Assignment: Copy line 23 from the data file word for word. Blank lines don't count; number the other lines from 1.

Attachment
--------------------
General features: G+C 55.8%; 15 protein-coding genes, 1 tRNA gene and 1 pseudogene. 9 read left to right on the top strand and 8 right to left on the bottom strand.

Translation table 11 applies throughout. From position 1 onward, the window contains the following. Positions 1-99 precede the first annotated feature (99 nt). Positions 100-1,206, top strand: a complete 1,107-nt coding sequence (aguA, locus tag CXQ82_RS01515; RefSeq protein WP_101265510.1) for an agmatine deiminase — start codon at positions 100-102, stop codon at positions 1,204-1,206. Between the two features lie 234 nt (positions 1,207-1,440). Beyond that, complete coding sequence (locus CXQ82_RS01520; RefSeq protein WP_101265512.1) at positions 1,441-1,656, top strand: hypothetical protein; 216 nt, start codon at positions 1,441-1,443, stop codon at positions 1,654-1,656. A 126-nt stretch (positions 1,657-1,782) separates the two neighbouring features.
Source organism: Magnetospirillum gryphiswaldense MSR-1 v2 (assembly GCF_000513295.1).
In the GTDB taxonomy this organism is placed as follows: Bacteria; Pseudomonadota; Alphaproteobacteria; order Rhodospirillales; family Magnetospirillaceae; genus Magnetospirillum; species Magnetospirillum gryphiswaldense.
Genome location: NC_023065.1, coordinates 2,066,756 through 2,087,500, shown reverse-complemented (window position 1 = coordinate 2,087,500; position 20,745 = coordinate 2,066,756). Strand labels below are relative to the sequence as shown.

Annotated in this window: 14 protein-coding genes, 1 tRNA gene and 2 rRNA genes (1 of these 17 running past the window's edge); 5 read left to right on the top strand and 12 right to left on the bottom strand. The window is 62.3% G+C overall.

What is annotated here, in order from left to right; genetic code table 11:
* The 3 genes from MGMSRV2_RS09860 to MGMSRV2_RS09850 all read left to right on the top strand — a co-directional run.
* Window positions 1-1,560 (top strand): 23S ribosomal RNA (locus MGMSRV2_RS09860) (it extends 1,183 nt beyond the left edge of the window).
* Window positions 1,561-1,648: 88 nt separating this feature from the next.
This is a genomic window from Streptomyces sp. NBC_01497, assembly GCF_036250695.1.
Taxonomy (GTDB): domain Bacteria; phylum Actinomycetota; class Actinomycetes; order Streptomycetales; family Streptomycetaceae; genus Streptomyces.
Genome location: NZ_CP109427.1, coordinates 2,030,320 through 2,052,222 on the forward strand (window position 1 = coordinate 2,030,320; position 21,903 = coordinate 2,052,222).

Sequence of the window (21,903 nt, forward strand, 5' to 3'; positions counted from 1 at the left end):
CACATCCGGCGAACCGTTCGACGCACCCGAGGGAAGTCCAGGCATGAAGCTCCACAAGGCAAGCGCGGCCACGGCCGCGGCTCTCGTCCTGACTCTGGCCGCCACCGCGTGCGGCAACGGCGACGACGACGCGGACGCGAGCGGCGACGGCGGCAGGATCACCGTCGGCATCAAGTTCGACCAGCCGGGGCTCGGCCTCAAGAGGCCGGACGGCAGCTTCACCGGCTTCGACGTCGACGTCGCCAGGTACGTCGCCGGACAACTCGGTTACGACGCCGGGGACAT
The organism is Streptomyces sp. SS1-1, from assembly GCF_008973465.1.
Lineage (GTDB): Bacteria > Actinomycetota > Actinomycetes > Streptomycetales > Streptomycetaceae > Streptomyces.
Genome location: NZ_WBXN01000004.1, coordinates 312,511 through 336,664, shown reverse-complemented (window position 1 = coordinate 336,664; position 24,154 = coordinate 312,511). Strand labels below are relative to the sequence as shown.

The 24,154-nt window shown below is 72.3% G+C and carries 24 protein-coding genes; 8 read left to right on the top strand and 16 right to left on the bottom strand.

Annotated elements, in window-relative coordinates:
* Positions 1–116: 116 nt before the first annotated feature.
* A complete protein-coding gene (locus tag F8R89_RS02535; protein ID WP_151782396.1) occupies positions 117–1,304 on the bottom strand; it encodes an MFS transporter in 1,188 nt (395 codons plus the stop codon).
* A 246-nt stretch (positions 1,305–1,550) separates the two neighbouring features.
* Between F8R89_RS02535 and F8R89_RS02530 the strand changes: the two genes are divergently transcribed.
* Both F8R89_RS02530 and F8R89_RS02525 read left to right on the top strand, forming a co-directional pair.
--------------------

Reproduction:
* A 246-nt stretch (positions 1,305–1,550) separates the two neighbouring features.